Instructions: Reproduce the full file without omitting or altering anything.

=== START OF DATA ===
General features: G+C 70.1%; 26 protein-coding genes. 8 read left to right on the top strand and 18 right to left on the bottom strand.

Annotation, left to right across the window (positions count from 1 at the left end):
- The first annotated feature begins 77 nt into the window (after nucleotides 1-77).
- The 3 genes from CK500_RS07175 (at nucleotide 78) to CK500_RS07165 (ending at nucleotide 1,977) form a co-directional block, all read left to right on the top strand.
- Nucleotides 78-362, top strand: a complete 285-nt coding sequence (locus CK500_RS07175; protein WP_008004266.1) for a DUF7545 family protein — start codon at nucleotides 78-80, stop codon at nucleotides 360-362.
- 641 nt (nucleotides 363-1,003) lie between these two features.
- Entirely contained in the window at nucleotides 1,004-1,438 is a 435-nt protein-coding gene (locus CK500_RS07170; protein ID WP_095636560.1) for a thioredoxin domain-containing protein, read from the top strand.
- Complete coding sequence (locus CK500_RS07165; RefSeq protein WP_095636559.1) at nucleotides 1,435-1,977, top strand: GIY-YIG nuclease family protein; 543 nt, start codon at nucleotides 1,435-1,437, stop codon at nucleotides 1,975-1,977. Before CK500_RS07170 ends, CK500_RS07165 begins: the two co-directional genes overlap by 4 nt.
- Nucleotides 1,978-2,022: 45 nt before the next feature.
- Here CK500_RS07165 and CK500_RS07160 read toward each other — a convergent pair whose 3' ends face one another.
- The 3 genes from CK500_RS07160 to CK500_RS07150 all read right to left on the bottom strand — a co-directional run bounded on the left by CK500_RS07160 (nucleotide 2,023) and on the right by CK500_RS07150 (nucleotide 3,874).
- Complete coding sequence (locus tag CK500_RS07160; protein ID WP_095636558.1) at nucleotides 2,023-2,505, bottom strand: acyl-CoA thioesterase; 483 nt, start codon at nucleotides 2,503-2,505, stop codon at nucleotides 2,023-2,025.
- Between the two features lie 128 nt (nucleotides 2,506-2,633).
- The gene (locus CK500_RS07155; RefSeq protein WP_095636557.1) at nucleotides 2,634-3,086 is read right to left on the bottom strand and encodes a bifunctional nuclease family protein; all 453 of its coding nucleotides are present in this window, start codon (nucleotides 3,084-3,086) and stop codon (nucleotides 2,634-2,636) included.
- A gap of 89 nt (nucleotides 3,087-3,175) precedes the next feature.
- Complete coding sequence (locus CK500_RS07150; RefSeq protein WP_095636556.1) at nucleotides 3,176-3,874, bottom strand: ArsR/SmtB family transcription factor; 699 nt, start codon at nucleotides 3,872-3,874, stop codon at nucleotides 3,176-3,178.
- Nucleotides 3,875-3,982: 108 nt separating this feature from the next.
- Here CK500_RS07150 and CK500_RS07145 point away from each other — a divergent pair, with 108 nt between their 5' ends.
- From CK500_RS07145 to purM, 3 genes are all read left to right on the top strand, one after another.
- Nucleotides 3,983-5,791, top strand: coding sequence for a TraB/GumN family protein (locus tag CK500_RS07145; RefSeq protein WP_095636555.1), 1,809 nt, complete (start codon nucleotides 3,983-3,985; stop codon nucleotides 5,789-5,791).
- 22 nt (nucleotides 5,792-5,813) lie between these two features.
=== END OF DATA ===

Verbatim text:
General features: G+C 70.1%; 26 protein-coding genes. 8 read left to right on the top strand and 18 right to left on the bottom strand.

Annotation, left to right across the window (positions count from 1 at the left end):
- The first annotated feature begins 77 nt into the window (after nucleotides 1-77).
- The 3 genes from CK500_RS07175 (at nucleotide 78) to CK500_RS07165 (ending at nucleotide 1,977) form a co-directional block, all read left to right on the top strand.
- Nucleotides 78-362, top strand: a complete 285-nt coding sequence (locus CK500_RS07175; protein WP_008004266.1) for a DUF7545 family protein — start codon at nucleotides 78-80, stop codon at nucleotides 360-362.
- 641 nt (nucleotides 363-1,003) lie between these two features.
- Entirely contained in the window at nucleotides 1,004-1,438 is a 435-nt protein-coding gene (locus CK500_RS07170; protein ID WP_095636560.1) for a thioredoxin domain-containing protein, read from the top strand.
- Complete coding sequence (locus CK500_RS07165; RefSeq protein WP_095636559.1) at nucleotides 1,435-1,977, top strand: GIY-YIG nuclease family protein; 543 nt, start codon at nucleotides 1,435-1,437, stop codon at nucleotides 1,975-1,977. Before CK500_RS07170 ends, CK500_RS07165 begins: the two co-directional genes overlap by 4 nt.
- Nucleotides 1,978-2,022: 45 nt before the next feature.
- Here CK500_RS07165 and CK500_RS07160 read toward each other — a convergent pair whose 3' ends face one another.
- The 3 genes from CK500_RS07160 to CK500_RS07150 all read right to left on the bottom strand — a co-directional run bounded on the left by CK500_RS07160 (nucleotide 2,023) and on the right by CK500_RS07150 (nucleotide 3,874).
- Complete coding sequence (locus tag CK500_RS07160; protein ID WP_095636558.1) at nucleotides 2,023-2,505, bottom strand: acyl-CoA thioesterase; 483 nt, start codon at nucleotides 2,503-2,505, stop codon at nucleotides 2,023-2,025.
- Between the two features lie 128 nt (nucleotides 2,506-2,633).
- The gene (locus CK500_RS07155; RefSeq protein WP_095636557.1) at nucleotides 2,634-3,086 is read right to left on the bottom strand and encodes a bifunctional nuclease family protein; all 453 of its coding nucleotides are present in this window, start codon (nucleotides 3,084-3,086) and stop codon (nucleotides 2,634-2,636) included.
- A gap of 89 nt (nucleotides 3,087-3,175) precedes the next feature.
- Complete coding sequence (locus CK500_RS07150; RefSeq protein WP_095636556.1) at nucleotides 3,176-3,874, bottom strand: ArsR/SmtB family transcription factor; 699 nt, start codon at nucleotides 3,872-3,874, stop codon at nucleotides 3,176-3,178.
- Nucleotides 3,875-3,982: 108 nt separating this feature from the next.
- Here CK500_RS07150 and CK500_RS07145 point away from each other — a divergent pair, with 108 nt between their 5' ends.
- From CK500_RS07145 to purM, 3 genes are all read left to right on the top strand, one after another.
- Nucleotides 3,983-5,791, top strand: coding sequence for a TraB/GumN family protein (locus tag CK500_RS07145; RefSeq protein WP_095636555.1), 1,809 nt, complete (start codon nucleotides 3,983-3,985; stop codon nucleotides 5,789-5,791).
- 22 nt (nucleotides 5,792-5,813) lie between these two features.